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Bivouac.   129

of heat and excluder of draughts : English cottagers often enclose sheets of it within their quilted counterpanes. If thoroughly soaked and then dried, it will not crackle_

Extra Clothes.-If a man be destitute of proper wraps, he cannot do better than put on all the spare clothes he possesses. The additional warmth of a single extra shirt is remarkable.

Dry Clothes.-However wet the weather may be during the day, the traveller should never relax his endeavours to keep a dry and warm change of clothes for his bivouac at night. Hardships in rude weather matter little to a healthy man, when he is awake and moving, and while the sun is above the horizon ; but let him never forget the deplorable results that may follow a single night's exposure to cold, malaria, and damp.

Pfflows.-A mound of sand or earth, scraped together for a pillow, is ground down into flatness, after a few minutes. A bag filled with earth, or it may be with grass, keeps its shape. Many people use their saddles as pillows ; they roll up the flaps and stirrups, and place the saddle on the ground with a stone underneath, at its hindmost end, to keep it level and steady, and then lay their heads on the seat. I prefer using anything else; as, for instance, the stone without the saddle : but I generally secure some bag or other for the purpose, as, without a pillow, it is difficult to sleep in comfort. A bag shaped like a pillow-case, and stuffed with spare clothes, is very convenient. Some people advocate aircushions.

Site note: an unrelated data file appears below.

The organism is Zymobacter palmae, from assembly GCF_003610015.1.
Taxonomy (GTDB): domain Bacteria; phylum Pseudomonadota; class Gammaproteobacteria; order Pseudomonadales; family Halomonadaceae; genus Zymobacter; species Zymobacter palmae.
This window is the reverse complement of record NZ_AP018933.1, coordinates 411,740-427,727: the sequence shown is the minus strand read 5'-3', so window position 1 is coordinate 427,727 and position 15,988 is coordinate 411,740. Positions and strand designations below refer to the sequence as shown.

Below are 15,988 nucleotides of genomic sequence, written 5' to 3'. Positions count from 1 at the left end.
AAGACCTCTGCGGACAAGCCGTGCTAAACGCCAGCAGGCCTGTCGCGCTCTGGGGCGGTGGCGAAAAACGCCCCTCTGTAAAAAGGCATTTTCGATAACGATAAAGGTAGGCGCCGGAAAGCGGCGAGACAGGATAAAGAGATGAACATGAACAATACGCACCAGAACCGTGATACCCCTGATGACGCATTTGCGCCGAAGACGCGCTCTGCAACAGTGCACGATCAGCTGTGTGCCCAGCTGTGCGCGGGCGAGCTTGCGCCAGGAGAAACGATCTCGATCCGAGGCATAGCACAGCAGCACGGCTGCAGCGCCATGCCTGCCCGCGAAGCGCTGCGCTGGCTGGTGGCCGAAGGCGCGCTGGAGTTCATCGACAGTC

Mr. Mansfield Parkyns' excellent plan, of sleeping on the side, with the stock of the gun between the head and the arm, and the barrel between the legs, will be described when I speak of " Guns."


There are four ways in which travellers who are thrown upon their own resources may house themselves. They may bivouac, that is to say, they may erect a temporary shelter of